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The second phase will be launched in the early 2030s, when Canberra plans to retire its aging fleet of diesel submarines. Until then, and in parallel with the development of the new vessel, Australia will purchase three Virginia-class nuclear submarines from the United States, which are already under construction, with the possibility of acquiring the other two. A remarkable investment: each of these ships cost $3.5 billion. (unos 3.260 million de euros) or more than 10% of the current Australian defense budget.
The end of that decade would see phase three: construction of the new submarine, SSN Aucus. The vessel would be based on British designs, that of its new attack submarine, the now-discarded SSN R, and would use advanced Virginia model technology. All three countries will contribute components, but that ship will be assembled in British and Australian shipyards. London will add it to its fleet before 2040; Australia, which has to start from scratch to develop its industrial base to build that giant, will join it later that year.
The project won’t be cheap: development of the Virginia SSN has already been plagued by constraints and their costs have exceeded initial estimates. In this case, the United States plans to allocate 4.6 billion dollars for the production and maintenance of its industrial base for the construction of these ships. Australia will make a “substantial contribution”, according to senior US officials, who also highlight the opportunity to modernize its own industrial base in a highly specialized sector. The war in Ukraine has “further underlined the need to invest” in this productive defense fabric.
The announcement is part of a whole series of initiatives and diplomatic contacts by the United States to strengthen its military presence in Asia. Its bigger concern is its systemic rival China, which already has a fleet larger than the world’s leading power and is rapidly building new ships. “We need a bigger Navy, we need more ships in the future, especially more modern ships that can respond to threats,” Carlos del Toro, assistant secretary of the Navy, warned last month. But, apart from this, he keeps an eye on the activities of North Korea and Russia.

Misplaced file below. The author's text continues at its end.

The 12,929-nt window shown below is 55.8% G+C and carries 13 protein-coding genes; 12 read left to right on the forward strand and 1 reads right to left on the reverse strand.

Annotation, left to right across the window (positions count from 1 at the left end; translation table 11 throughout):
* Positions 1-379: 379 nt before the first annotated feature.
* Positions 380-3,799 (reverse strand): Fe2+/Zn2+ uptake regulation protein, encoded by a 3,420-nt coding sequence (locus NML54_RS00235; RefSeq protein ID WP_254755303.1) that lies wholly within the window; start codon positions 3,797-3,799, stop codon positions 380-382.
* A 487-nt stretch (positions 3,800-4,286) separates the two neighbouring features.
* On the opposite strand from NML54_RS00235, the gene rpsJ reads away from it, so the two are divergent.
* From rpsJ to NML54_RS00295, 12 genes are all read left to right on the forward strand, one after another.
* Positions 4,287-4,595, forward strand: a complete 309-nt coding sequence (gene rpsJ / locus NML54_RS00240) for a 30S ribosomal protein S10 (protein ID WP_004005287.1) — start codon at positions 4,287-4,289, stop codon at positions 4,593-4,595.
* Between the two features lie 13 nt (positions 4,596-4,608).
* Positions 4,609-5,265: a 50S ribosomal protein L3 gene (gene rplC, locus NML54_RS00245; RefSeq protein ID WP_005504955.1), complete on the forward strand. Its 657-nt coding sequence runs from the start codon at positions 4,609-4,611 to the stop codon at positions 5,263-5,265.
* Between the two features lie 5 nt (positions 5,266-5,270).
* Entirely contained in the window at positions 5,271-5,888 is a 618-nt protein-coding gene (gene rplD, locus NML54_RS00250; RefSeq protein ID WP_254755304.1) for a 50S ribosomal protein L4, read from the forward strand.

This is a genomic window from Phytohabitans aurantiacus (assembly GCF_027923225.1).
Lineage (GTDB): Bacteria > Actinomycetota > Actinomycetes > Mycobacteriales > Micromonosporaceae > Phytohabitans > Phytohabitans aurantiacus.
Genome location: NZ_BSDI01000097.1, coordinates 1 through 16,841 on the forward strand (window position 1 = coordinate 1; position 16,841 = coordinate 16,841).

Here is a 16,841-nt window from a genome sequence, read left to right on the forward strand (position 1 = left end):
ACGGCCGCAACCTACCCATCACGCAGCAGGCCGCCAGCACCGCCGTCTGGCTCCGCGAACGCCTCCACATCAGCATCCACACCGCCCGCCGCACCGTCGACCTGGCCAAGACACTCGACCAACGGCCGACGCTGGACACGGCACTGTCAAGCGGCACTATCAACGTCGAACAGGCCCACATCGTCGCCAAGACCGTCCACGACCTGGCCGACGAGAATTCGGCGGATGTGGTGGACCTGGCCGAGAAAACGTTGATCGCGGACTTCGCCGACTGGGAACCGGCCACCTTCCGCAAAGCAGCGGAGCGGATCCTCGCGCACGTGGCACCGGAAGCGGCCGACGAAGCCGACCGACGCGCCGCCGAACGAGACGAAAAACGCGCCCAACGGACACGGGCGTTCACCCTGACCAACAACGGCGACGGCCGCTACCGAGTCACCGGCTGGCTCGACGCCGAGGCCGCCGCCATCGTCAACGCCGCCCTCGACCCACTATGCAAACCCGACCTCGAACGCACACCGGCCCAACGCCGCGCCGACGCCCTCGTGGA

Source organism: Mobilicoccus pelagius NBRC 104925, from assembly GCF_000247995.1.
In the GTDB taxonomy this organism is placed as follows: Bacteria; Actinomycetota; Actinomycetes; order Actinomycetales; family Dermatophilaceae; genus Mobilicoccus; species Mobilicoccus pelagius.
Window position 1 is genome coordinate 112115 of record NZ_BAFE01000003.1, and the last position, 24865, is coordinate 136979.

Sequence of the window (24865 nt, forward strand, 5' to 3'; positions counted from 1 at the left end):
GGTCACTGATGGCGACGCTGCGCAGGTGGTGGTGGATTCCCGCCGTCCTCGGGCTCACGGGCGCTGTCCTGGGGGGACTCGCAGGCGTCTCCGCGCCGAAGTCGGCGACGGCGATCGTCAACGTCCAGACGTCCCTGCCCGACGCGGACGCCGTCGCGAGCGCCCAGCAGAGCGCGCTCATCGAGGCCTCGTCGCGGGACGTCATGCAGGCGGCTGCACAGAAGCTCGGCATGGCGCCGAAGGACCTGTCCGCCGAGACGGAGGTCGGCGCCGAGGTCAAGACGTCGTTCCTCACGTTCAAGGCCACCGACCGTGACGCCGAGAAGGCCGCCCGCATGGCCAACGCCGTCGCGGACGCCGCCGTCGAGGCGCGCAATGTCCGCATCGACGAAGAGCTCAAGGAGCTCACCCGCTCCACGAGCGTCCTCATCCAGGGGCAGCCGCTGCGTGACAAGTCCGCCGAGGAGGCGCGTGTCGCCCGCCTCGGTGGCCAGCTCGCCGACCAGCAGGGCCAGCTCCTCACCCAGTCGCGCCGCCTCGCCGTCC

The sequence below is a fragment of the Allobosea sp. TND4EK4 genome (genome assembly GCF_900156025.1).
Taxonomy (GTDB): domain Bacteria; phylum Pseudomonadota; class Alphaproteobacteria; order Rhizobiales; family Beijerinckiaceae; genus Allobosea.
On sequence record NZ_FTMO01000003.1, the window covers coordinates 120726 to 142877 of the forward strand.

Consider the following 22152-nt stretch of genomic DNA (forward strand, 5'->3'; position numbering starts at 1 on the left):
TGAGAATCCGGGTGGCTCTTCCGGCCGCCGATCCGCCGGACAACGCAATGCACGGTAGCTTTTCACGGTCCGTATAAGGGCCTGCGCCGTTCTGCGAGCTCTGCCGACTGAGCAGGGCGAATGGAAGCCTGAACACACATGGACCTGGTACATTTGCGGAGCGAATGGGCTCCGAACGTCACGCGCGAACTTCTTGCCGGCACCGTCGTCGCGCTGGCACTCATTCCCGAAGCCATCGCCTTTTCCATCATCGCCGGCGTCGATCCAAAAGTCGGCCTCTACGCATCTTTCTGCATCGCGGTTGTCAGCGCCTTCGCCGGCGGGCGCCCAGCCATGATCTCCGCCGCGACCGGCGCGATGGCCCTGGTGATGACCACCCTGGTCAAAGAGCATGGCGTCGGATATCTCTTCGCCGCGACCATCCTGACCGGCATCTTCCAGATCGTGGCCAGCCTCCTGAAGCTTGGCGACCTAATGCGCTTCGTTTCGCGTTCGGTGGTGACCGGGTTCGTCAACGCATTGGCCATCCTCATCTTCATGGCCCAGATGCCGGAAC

In recent months, the Pentagon has already agreed to send more troops and equipment to Philippine military bases and help Japan modernize its armed forces, as the country with a pacifist constitution slashes its defense budget. It has been decided to strengthen and give a more active role to it. Its soldiers were also inspired, at least in part, by the rising Chinese power. Next month, Biden plans to receive his counterpart, Yoon Suk-yeol, in South Korea, where the United States keeps about 30,000 military personnel stationed at the White House.
The Aukas alliance started a year and a half ago with the controversy over submarines. When announcing the group’s formation, Australia announced it was canceling an agreement it had then signed with France to buy diesel-powered submarines from the European country. Then, the government of President Emmanuel Macron described the gesture as a “betrayal”.